Career insights platform randrr announced the acquisition of career-matchmaking site Anthology last week. Anthology is dubbed by some as a mix between Tinder and LinkedIn, anonymously matching employers with already employed but on-the-hunt employees.
After filling out a few job-related questions, Anthology matches the employee with companies aiming to hire someone with similar requirements and interests. While the length of time it takes to get matches varies, it’s a more passive way of career searching.
“Our mission at randrr is rooted in serving people in the pursuit of their dream job and Anthology will accelerate our ability to achieve that vision,” randrr founder and CEO Terry Terhark said in a press release.
Anthology co-founders Tom Leung and Ian Shafer said the acquisition will help expand Anthology and take it to the next level. “It became clear to that combining Anthology’s award-winning anonymous talent marketplace with randrr’s team, users, and career platform could be a game changer,” Leung and Shafer said in a press release.
The pair are giving up the reins of the four-year-old company which originally aimed to increase the transparency of the employment market after the revelation of Silicon Valley’s unjust poaching agreements.
In 2010, the Justice Department said that several companies including Google, Apple, Intel, and Adobe made secret deals not to hire each other’s engineers. The agreements hindered the employees’ ability to get better jobs with higher salaries. The investigation was followed by private lawsuits, and, eventually, a class-action lawsuit.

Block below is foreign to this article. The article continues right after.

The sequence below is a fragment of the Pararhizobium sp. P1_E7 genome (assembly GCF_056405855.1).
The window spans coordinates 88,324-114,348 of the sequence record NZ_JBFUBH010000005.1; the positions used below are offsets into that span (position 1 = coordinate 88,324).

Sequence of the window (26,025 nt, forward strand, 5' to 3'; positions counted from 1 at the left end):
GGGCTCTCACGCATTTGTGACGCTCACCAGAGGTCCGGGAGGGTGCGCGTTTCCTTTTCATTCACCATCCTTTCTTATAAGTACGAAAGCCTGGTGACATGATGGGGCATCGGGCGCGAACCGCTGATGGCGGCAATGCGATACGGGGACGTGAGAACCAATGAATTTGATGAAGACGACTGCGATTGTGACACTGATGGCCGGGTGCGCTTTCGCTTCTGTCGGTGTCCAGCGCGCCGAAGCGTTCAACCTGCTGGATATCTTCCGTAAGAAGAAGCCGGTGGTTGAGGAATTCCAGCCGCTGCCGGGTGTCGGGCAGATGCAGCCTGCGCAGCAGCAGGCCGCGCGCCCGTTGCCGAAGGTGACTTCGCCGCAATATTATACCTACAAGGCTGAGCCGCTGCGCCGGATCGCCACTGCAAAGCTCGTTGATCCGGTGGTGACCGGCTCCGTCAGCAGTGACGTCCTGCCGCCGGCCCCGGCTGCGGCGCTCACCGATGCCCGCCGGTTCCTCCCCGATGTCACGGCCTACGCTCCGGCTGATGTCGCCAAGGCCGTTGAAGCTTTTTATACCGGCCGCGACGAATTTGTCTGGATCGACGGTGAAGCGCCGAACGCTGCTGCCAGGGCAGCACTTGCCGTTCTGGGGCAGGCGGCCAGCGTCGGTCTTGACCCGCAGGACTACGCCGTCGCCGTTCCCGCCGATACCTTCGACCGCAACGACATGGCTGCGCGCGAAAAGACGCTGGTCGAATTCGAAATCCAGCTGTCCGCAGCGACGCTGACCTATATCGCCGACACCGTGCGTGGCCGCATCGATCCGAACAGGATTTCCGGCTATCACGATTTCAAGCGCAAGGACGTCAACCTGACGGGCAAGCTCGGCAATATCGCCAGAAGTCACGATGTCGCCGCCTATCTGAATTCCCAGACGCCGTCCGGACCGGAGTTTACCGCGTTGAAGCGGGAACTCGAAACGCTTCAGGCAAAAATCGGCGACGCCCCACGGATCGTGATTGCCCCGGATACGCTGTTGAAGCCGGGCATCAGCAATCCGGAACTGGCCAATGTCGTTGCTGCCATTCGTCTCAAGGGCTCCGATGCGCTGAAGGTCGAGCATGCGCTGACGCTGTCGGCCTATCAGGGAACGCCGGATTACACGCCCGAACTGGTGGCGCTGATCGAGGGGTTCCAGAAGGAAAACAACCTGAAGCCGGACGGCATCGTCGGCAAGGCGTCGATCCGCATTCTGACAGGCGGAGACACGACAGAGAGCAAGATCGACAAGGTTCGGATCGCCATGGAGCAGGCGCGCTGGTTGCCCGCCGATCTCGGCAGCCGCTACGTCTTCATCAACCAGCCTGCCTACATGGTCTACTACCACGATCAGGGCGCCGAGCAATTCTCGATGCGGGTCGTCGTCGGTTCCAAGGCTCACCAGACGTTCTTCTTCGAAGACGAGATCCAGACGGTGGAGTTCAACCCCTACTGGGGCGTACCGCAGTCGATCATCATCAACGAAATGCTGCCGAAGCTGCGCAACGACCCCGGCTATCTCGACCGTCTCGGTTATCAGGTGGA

While these secret poaching agreements were in place, Leung was an engineer at Google. As the legal battle was taking place, he created a website to put the power back into the hands of the talent. Appropriate to the cause, he named the website “Poachable.”
The acquisition marks the second major change for the company. The first change came when the website rebranded in 2015 after it had trouble trademarking the name.
“We were on our way to becoming a household name,” Leung wrote in an Inc.com post titled, “How Not to Name Your Startup …” The growth of the company was then slowed when it got some bad news: Its trademark application had been denied. Since the names “Poached” and “Poachee” were already registered, the founders were forced to find a new name.
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Eventually, after what Leung said was a “long, intensive journey,” he and Shafer decided on the name “Anthology.” The name, Leung wrote, conveyed the seriousness and trustworthiness of the platform.
Leung and Shafer teamed up prior to Poachable when they launched Yabbly, a platform for product reviews. Leung left his role at Google for the startup. Shafer was a former engineer at Amazon. After over two years, the pair shut down Yabbly and focused their attention on the job-hunting industry.
Despite leaving leading companies to become entrepreneurs, both co-founders have returned to the other side of tech as employees. Both Shafer and Leung have relocated to Switzerland to take on roles at Google, Shafer as a software engineer and Leung as a director of product management at YouTube.